Lions determined to complete South Africa tour as Sharks step in for Bulls

The Lions will face the Sharks for the second time in four days
Lions determined to complete South Africa tour as Sharks step in for Bulls

By Duncan Bech, PA England Rugby Correspondent

The British and Irish Lions are intent on completing their tour to South Africa despite an escalating coronavirus crisis that continues to jeopardise the event.

Warren Gatland’s men must face the Sharks for the second time in four days after they emerged as the only opposition available for Saturday’s fixture in Pretoria once the Bulls pulled out because of Covid-19.

The Lions romped the first meeting 54-7 and given that an additional seven players could leave self-isolation at the team hotel in Johannesburg and become available on Friday, then another stroll will be expected at Loftus Versfeld.

Managing director Ben Calveley revealed that the unnamed player who produced a positive test on Wednesday, forcing an additional six players into quarantine, has since tested negative.

If that result is confirmed on Friday, then he and his six close contacts will be able to rejoin the squad. The member of Gatland’s management team who also tested positive is a confirmed case, meaning two players must stay in self-isolation.

While the outlook for the Lions appears slightly brighter, the entire 46-strong Springboks party are contending with a far more serious outbreak that has forced the cancellation of their second Test against Georgia on Friday.

Calveley insists that despite growing concerns over the wisdom of proceeding with the tour in a nation that is experiencing an escalating third wave of the pandemic, it will proceed as scheduled.

“We are here in South Africa,” said Calveley, who definitively ruled out relocating the tour to the UK, where full crowds will soon be possible, and confirmed that not everyone in the travelling party has been double jabbed.

Ben Calveley insists the Lions tour will not be relocated to the UK
Ben Calveley insists the Lions tour will not be relocated to the UK (Steve Haag/PA)

“We made a decision back in March that we would make the tour work here and we are determined to make it work. There are absolutely no plans to deviate from that strategy.

“What I would say is that it’s a challenge. I’m definitely not going to sit here and say that this is easy. We’re doing everything we possibly can to make sure this tour will go ahead. We are determined to make it successful.”

On Sunday the Lions travel to Cape Town, where the pandemic has less of a foothold than the Gauteng region that encompasses Johannesburg and Pretoria.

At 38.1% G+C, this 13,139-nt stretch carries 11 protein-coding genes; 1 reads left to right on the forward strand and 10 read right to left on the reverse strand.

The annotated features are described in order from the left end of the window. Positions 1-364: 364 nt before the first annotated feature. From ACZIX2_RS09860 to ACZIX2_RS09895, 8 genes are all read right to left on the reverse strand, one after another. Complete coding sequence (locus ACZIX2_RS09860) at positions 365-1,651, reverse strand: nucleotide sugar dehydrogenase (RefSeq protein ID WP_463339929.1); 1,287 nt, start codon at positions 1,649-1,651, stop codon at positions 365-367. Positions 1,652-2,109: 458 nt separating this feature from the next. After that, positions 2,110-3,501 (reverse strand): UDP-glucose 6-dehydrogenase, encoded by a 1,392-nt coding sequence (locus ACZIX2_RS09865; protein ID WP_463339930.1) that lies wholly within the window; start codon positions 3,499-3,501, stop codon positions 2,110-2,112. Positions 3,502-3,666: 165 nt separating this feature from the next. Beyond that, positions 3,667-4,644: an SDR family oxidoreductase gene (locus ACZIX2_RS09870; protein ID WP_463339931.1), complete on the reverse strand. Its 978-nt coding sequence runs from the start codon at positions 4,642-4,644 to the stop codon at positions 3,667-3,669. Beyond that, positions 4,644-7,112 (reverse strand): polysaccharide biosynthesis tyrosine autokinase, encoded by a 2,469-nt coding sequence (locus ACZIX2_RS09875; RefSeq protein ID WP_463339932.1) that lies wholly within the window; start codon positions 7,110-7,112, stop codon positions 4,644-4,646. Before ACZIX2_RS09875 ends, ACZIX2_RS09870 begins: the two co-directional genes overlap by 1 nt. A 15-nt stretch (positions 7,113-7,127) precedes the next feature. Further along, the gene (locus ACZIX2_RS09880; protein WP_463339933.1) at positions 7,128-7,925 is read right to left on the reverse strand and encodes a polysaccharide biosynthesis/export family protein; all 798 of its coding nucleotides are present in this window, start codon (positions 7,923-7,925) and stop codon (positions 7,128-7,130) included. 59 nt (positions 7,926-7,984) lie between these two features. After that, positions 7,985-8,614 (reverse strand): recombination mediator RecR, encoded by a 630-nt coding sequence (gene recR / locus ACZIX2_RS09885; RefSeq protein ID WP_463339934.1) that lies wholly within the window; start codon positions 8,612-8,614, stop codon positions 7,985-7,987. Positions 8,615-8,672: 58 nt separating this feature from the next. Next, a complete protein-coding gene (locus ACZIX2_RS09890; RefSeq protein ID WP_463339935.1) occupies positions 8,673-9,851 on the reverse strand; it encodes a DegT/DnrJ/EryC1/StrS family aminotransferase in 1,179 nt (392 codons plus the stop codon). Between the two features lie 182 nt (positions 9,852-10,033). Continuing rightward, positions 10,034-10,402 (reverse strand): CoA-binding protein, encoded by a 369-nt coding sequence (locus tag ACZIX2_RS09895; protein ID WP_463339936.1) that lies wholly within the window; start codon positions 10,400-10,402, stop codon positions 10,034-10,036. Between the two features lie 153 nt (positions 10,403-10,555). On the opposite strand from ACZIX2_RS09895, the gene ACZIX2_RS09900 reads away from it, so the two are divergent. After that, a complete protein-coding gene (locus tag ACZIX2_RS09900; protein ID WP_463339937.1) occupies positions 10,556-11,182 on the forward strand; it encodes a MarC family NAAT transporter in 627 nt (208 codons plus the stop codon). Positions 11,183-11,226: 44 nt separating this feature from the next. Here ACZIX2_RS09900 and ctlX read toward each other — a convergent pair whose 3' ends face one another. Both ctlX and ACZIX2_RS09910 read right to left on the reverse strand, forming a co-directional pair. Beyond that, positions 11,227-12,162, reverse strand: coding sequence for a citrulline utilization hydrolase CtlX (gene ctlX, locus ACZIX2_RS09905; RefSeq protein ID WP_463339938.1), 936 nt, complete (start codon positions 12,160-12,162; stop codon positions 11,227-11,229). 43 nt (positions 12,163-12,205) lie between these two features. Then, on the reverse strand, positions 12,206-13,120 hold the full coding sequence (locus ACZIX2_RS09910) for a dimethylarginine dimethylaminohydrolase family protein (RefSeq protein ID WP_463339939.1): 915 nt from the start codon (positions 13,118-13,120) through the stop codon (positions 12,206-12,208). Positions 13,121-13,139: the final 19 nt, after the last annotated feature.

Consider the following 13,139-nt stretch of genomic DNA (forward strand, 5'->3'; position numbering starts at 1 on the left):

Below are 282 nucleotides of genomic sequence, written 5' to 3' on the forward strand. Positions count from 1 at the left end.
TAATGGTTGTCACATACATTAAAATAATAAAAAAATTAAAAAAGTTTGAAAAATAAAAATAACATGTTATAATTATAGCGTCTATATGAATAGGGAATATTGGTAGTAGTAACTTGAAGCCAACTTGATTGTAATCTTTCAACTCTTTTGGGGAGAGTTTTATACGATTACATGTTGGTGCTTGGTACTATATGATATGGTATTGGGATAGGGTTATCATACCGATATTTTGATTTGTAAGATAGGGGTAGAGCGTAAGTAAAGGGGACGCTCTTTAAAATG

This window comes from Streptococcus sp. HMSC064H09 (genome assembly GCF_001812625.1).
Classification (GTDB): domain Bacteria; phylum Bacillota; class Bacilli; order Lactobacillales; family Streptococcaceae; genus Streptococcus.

They play fixtures against South Africa A, who are shaping up to be their first meaningful opposition of the tour, and the Stormers before the first Test takes place at Cape Town Stadium on July 24.

Plans to move the second and third Tests to the same city to avoid the worst of the pandemic appear to have been put on hold, although Calveley insists contingencies are being drawn up “all the time”.

Little will be gained by another overwhelming win against the Sharks, who fulfil all the anti-Covid requirements but whose resources will be severely stretched by a second outing in four days having already lost nine players to the Springboks squad.

Calveley insists the fixture has been organised to continue the Lions’ preparations for the Test series and not to honour broadcasting deals.

“We were scheduled to play a fixture on Saturday, albeit against the Bulls not the Sharks,” Calveley said.

“We came into this country to play rugby matches, not to sit in bio-secure bubbles. We want to play the matches so that we can be ready to take on the Springboks in a Test series. That was very much the driver behind the decision to go ahead on Saturday.”

Josh Navidi in action for the Lions
The Lions will face the Sharks for a second time (Steve Haag/PA)

How the virus entered the Lions’ camp in Johannesburg remains a mystery.

“We are protected as much as we can be because there is no one coming in and out of our facility,” Calveley said.

“We have the players, the management team, the hotel staff – everyone here lives in the bubble, no one comes and goes.

“The hotel staff don’t go home in the evenings. They live on site. And there are very few hotel staff. Our bubble is about as secure as it can be.”

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